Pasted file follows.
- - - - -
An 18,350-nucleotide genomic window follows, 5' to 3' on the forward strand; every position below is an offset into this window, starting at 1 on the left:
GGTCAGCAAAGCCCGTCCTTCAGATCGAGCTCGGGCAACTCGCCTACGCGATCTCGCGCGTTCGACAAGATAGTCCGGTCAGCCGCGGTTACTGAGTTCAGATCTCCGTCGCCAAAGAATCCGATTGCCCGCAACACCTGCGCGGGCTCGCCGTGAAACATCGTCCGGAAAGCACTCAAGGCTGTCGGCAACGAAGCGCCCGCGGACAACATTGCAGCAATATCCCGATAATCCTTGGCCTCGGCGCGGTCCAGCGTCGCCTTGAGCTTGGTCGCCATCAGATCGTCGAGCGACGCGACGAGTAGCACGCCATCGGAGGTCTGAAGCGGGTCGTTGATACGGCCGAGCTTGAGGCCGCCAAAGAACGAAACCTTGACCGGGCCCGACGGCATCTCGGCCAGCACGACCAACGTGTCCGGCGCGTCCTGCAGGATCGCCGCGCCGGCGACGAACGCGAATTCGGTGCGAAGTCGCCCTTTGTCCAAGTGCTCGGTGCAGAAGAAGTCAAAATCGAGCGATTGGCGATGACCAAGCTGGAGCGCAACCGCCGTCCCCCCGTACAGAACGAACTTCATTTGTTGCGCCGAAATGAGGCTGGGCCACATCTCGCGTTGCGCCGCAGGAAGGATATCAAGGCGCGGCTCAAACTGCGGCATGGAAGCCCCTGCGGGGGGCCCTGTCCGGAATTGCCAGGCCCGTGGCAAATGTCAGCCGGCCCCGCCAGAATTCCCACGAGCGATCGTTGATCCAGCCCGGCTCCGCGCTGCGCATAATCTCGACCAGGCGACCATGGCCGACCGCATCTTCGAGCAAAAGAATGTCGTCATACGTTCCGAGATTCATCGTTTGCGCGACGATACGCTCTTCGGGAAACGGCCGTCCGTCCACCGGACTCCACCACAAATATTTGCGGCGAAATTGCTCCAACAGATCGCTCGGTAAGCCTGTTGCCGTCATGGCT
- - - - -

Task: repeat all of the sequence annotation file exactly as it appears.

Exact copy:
An 18,350-nucleotide genomic window follows, 5' to 3' on the forward strand; every position below is an offset into this window, starting at 1 on the left:
GGTCAGCAAAGCCCGTCCTTCAGATCGAGCTCGGGCAACTCGCCTACGCGATCTCGCGCGTTCGACAAGATAGTCCGGTCAGCCGCGGTTACTGAGTTCAGATCTCCGTCGCCAAAGAATCCGATTGCCCGCAACACCTGCGCGGGCTCGCCGTGAAACATCGTCCGGAAAGCACTCAAGGCTGTCGGCAACGAAGCGCCCGCGGACAACATTGCAGCAATATCCCGATAATCCTTGGCCTCGGCGCGGTCCAGCGTCGCCTTGAGCTTGGTCGCCATCAGATCGTCGAGCGACGCGACGAGTAGCACGCCATCGGAGGTCTGAAGCGGGTCGTTGATACGGCCGAGCTTGAGGCCGCCAAAGAACGAAACCTTGACCGGGCCCGACGGCATCTCGGCCAGCACGACCAACGTGTCCGGCGCGTCCTGCAGGATCGCCGCGCCGGCGACGAACGCGAATTCGGTGCGAAGTCGCCCTTTGTCCAAGTGCTCGGTGCAGAAGAAGTCAAAATCGAGCGATTGGCGATGACCAAGCTGGAGCGCAACCGCCGTCCCCCCGTACAGAACGAACTTCATTTGTTGCGCCGAAATGAGGCTGGGCCACATCTCGCGTTGCGCCGCAGGAAGGATATCAAGGCGCGGCTCAAACTGCGGCATGGAAGCCCCTGCGGGGGGCCCTGTCCGGAATTGCCAGGCCCGTGGCAAATGTCAGCCGGCCCCGCCAGAATTCCCACGAGCGATCGTTGATCCAGCCCGGCTCCGCGCTGCGCATAATCTCGACCAGGCGACCATGGCCGACCGCATCTTCGAGCAAAAGAATGTCGTCATACGTTCCGAGATTCATCGTTTGCGCGACGATACGCTCTTCGGGAAACGGCCGTCCGTCCACCGGACTCCACCACAAATATTTGCGGCGAAATTGCTCCAACAGATCGCTCGGTAAGCCTGTTGCCGTCATGGCT